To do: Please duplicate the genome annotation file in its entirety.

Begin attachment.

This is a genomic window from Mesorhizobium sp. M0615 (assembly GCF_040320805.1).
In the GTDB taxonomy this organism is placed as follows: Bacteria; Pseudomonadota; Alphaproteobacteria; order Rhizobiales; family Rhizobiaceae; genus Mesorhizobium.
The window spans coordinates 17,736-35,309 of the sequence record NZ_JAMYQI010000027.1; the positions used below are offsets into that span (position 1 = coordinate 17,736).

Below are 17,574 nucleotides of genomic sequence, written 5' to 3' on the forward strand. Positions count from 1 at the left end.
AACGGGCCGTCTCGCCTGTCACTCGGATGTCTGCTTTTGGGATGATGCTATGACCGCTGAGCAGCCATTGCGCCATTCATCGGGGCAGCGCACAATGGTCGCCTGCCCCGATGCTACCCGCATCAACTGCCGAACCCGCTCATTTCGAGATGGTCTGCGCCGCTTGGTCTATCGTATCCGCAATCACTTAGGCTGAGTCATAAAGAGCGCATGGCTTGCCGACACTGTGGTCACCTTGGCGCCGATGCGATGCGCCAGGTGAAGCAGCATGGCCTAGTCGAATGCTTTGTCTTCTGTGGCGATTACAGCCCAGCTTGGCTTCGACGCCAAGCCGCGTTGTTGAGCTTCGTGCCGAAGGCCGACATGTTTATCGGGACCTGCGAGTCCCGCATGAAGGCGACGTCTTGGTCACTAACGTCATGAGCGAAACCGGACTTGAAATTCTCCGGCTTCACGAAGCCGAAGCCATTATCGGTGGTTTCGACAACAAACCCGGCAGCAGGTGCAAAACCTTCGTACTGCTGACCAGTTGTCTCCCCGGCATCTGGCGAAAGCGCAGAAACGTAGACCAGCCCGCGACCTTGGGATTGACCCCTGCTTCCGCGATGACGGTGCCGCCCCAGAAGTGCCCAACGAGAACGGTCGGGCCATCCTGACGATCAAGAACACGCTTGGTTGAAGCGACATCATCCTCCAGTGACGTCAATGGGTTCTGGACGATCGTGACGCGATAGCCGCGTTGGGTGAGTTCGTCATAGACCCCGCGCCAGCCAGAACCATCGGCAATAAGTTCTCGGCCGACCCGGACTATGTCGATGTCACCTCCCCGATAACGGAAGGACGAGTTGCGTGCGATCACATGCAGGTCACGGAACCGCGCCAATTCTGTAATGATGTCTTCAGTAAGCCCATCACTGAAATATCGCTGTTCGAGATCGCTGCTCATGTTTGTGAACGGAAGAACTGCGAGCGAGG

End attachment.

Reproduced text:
This is a genomic window from Mesorhizobium sp. M0615 (assembly GCF_040320805.1).
In the GTDB taxonomy this organism is placed as follows: Bacteria; Pseudomonadota; Alphaproteobacteria; order Rhizobiales; family Rhizobiaceae; genus Mesorhizobium.
The window spans coordinates 17,736-35,309 of the sequence record NZ_JAMYQI010000027.1; the positions used below are offsets into that span (position 1 = coordinate 17,736).

Below are 17,574 nucleotides of genomic sequence, written 5' to 3' on the forward strand. Positions count from 1 at the left end.
AACGGGCCGTCTCGCCTGTCACTCGGATGTCTGCTTTTGGGATGATGCTATGACCGCTGAGCAGCCATTGCGCCATTCATCGGGGCAGCGCACAATGGTCGCCTGCCCCGATGCTACCCGCATCAACTGCCGAACCCGCTCATTTCGAGATGGTCTGCGCCGCTTGGTCTATCGTATCCGCAATCACTTAGGCTGAGTCATAAAGAGCGCATGGCTTGCCGACACTGTGGTCACCTTGGCGCCGATGCGATGCGCCAGGTGAAGCAGCATGGCCTAGTCGAATGCTTTGTCTTCTGTGGCGATTACAGCCCAGCTTGGCTTCGACGCCAAGCCGCGTTGTTGAGCTTCGTGCCGAAGGCCGACATGTTTATCGGGACCTGCGAGTCCCGCATGAAGGCGACGTCTTGGTCACTAACGTCATGAGCGAAACCGGACTTGAAATTCTCCGGCTTCACGAAGCCGAAGCCATTATCGGTGGTTTCGACAACAAACCCGGCAGCAGGTGCAAAACCTTCGTACTGCTGACCAGTTGTCTCCCCGGCATCTGGCGAAAGCGCAGAAACGTAGACCAGCCCGCGACCTTGGGATTGACCCCTGCTTCCGCGATGACGGTGCCGCCCCAGAAGTGCCCAACGAGAACGGTCGGGCCATCCTGACGATCAAGAACACGCTTGGTTGAAGCGACATCATCCTCCAGTGACGTCAATGGGTTCTGGACGATCGTGACGCGATAGCCGCGTTGGGTGAGTTCGTCATAGACCCCGCGCCAGCCAGAACCATCGGCAATAAGTTCTCGGCCGACCCGGACTATGTCGATGTCACCTCCCCGATAACGGAAGGACGAGTTGCGTGCGATCACATGCAGGTCACGGAACCGCGCCAATTCTGTAATGATGTCTTCAGTAAGCCCATCACTGAAATATCGCTGTTCGAGATCGCTGCTCATGTTTGTGAACGGAAGAACTGCGAGCGAGG